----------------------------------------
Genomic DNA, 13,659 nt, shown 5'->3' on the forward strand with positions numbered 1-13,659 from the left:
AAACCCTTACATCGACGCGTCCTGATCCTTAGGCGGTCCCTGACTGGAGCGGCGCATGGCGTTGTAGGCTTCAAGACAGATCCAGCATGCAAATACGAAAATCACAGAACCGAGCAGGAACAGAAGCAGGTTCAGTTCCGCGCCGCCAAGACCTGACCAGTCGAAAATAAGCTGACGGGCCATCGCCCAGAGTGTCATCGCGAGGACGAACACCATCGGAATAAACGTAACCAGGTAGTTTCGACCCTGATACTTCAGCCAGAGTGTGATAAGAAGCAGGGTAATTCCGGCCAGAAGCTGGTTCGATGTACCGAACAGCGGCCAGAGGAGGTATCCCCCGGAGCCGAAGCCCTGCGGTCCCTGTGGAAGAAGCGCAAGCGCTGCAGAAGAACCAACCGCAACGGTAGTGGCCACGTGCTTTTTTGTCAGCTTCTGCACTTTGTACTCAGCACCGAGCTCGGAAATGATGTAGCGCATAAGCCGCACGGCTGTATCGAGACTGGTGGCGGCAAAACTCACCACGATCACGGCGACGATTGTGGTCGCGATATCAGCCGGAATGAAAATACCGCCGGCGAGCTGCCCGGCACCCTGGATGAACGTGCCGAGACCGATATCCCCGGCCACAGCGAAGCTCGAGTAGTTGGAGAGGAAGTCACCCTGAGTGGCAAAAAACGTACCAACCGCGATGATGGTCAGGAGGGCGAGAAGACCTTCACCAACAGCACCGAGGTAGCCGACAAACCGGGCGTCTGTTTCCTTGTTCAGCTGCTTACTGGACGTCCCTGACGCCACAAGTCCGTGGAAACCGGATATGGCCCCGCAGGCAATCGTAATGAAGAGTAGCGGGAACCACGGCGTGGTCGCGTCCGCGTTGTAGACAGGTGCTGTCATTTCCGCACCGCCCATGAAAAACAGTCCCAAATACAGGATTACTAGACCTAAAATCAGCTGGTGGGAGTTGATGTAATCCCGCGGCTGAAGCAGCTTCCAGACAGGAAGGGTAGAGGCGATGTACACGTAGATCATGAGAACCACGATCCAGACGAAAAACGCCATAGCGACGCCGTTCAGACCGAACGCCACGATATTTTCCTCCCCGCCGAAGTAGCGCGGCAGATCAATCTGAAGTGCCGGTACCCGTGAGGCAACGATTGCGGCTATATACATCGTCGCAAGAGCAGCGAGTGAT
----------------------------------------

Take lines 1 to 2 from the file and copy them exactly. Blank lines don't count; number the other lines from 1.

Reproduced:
Genomic DNA, 13,659 nt, shown 5'->3' on the forward strand with positions numbered 1-13,659 from the left:
AAACCCTTACATCGACGCGTCCTGATCCTTAGGCGGTCCCTGACTGGAGCGGCGCATGGCGTTGTAGGCTTCAAGACAGATCCAGCATGCAAATACGAAAATCACAGAACCGAGCAGGAACAGAAGCAGGTTCAGTTCCGCGCCGCCAAGACCTGACCAGTCGAAAATAAGCTGACGGGCCATCGCCCAGAGTGTCATCGCGAGGACGAACACCATCGGAATAAACGTAACCAGGTAGTTTCGACCCTGATACTTCAGCCAGAGTGTGATAAGAAGCAGGGTAATTCCGGCCAGAAGCTGGTTCGATGTACCGAACAGCGGCCAGAGGAGGTATCCCCCGGAGCCGAAGCCCTGCGGTCCCTGTGGAAGAAGCGCAAGCGCTGCAGAAGAACCAACCGCAACGGTAGTGGCCACGTGCTTTTTTGTCAGCTTCTGCACTTTGTACTCAGCACCGAGCTCGGAAATGATGTAGCGCATAAGCCGCACGGCTGTATCGAGACTGGTGGCGGCAAAACTCACCACGATCACGGCGACGATTGTGGTCGCGATATCAGCCGGAATGAAAATACCGCCGGCGAGCTGCCCGGCACCCTGGATGAACGTGCCGAGACCGATATCCCCGGCCACAGCGAAGCTCGAGTAGTTGGAGAGGAAGTCACCCTGAGTGGCAAAAAACGTACCAACCGCGATGATGGTCAGGAGGGCGAGAAGACCTTCACCAACAGCACCGAGGTAGCCGACAAACCGGGCGTCTGTTTCCTTGTTCAGCTGCTTACTGGACGTCCCTGACGCCACAAGTCCGTGGAAACCGGATATGGCCCCGCAGGCAATCGTAATGAAGAGTAGCGGGAACCACGGCGTGGTCGCGTCCGCGTTGTAGACAGGTGCTGTCATTTCCGCACCGCCCATGAAAAACAGTCCCAAATACAGGATTACTAGACCTAAAATCAGCTGGTGGGAGTTGATGTAATCCCGCGGCTGAAGCAGCTTCCAGACAGGAAGGGTAGAGGCGATGTACACGTAGATCATGAGAACCACGATCCAGACGAAAAACGCCATAGCGACGCCGTTCAGACCGAACGCCACGATATTTTCCTCCCCGCCGAAGTAGCGCGGCAGATCAATCTGAAGTGCCGGTACCCGTGAGGCAACGATTGCGGCTATATACATCGTCGCAAGAGCAGCGAGTGAT